Retired English professor Sam Hatch
One for the books: Retired prof restocks school libraries
Sam Allen
April 05, 2023

Editor's note: Sam Allen is a Delta College student and a writer in the College's Office of Marketing and Communications.

Sam Hatch didn’t become a fund raiser because of a flash of inspiration. Neither was it virtuous zeal. Instead, Hatch, a semi-retired English professor at Delta College, began raising money and books for literacy because of his students.

Around 2009, Hatch became an advisor to a campus club, Pipeline. The club members wanted to undertake a community service project, and Hatch – reader and professor that he is – suggested that they raise money for a local elementary school. “I thought I was just going to swing in my hammock and watch them do the project,” Hatch said. 

Instead, his students galvanized him to action.  

With the help of Bob Morrow, a pioneer in the national literacy program Head Start, Hatch and the club decided to raise money and collect books to help increase literacy in Stockton.  

Fourteen years later, Hatch’s efforts have resulted in $57,000 being donated by Delta community members to 10 schools across Stockton, mostly in underprivileged neighborhoods. A total of Sam Hatch processes books at Hazelton Library24,070 books have been donated by Delta faculty, staff, and students.

The need is clear: Among students at Hazelton School, which was adopted last year, 91.6% qualify for free or reduced school lunches. This number indicates that far fewer students have families who can easily purchase books to be used at home. Hazelton has received over 1,000 books since August 2022.

Hatch even tailors his requests to the needs of students. Hazelton Elementary, for example, has a population of 30% English language learner students.  In a recent campus email, he requested bilingual book donations for the Hazelton library.   

Elizabeth Maloney, President of the San Joaquin Delta College Teachers Association, says this: “Teachers know the importance of reading, especially in the development of those skills in elementary grades.  School libraries help students broaden their imagination and creativity and provide a foundation of information related to a variety of careers, cultures and subjects.   These spaces need to be inviting to students. SJDCTA is delighted to help our local students access these resources.”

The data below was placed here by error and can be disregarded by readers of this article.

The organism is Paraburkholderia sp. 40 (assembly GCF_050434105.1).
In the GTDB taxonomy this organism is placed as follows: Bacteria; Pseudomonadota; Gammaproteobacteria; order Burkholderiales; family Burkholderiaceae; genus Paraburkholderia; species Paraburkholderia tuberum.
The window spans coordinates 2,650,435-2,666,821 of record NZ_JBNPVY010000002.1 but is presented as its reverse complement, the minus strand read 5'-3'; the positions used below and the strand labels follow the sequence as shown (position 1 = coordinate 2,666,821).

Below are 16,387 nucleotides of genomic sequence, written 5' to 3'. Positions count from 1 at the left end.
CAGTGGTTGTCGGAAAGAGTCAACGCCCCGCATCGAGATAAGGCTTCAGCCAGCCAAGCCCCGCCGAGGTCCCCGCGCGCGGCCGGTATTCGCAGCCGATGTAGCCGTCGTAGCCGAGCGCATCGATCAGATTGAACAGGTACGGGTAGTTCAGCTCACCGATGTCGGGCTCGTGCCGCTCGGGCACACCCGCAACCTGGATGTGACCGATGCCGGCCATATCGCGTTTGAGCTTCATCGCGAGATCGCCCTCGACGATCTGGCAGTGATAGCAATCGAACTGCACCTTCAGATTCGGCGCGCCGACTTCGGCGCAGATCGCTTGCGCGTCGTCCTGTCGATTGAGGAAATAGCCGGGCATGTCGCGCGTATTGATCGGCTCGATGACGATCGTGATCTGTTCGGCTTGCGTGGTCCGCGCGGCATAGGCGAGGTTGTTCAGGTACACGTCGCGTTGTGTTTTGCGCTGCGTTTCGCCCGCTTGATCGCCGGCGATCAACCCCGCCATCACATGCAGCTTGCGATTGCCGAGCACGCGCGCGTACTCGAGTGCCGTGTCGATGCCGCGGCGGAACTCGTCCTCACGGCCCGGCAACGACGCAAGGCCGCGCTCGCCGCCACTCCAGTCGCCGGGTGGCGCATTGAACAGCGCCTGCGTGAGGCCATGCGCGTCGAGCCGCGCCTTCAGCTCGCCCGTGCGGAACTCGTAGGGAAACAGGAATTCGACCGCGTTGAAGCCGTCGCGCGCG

Delta College English professor Paula Sheil also helped Hatch by hosting his fundraisers under Tuleburg Press, the nonprofit publishing house she founded in 2013.  Now Hatch’s book and fund drive is called Tuleburg Press Children’s Book and Fund Drive.  

Although he is partially retired, Hatch still sends out fundraising emails to the Delta community and writes grants for books and learning equipment for the schools that the book and fund drive has chosen. 

Nearly every week August through May, Delta community members who have a Delta staff or faculty email address get an email asking for donations – either books or money – from Hatch. Hatch’s wit and warmth shine through these emails. “I don't want you to send me the mortgage check, the baby's milk money, or the money you've been saving to buy Betsy Sue a new pair of sparkly patent leather ballerina slippers. Just give what you're comfortable giving — what you want to give.”   

And give they have. 

“Hatch is diligent, to the number,” says one Delta staff donor who would like to remain anonymous. “It’s fascinating that he’s so detailed and so consistent. I’m inspired by education in general and books are part of education. Knowing. Learning more. I’m obsessed with his emails – you can tell he’s passionate about the schools he’s supporting.” 

On Mondays and Wednesdays, Hatch even “weeds” and repairs books in that library, sitting on a small, child-sized chair. Although he knows other Stockton community organizations are working diligently to support children’s literacy, he hopes some of the “gentle upward curve” in literacy achievement at Hazelton and some of the other schools TPCBFD has adopted can be attributed to his partnership with his Delta College donors. Hatch’s fundraisers, it seems, give Delta donors something to be proud of and to root for. 

In December 2020, Hatch sent out an alphabetical list of donors who have contributed to the book drive through the years with time, money, or book donations. There were 589 donors on that list, most of them from Delta College.   

Even Delta’s Maintenance and Operations division, the department that houses unused school equipment, has donated Bunsen burners, microscopes, and lots of bookcases and chairs to Hatch’s cause over the years.  

In a way, Hatch is emblematic of Delta – genuinely inspired by education and motivated to act on it.  

So, with the help of a small army of Delta community members, Stockton schools are getting access to the fundamentals of literacy.  

One book at a time. 

Sam Hatch processes books at Hazelton Library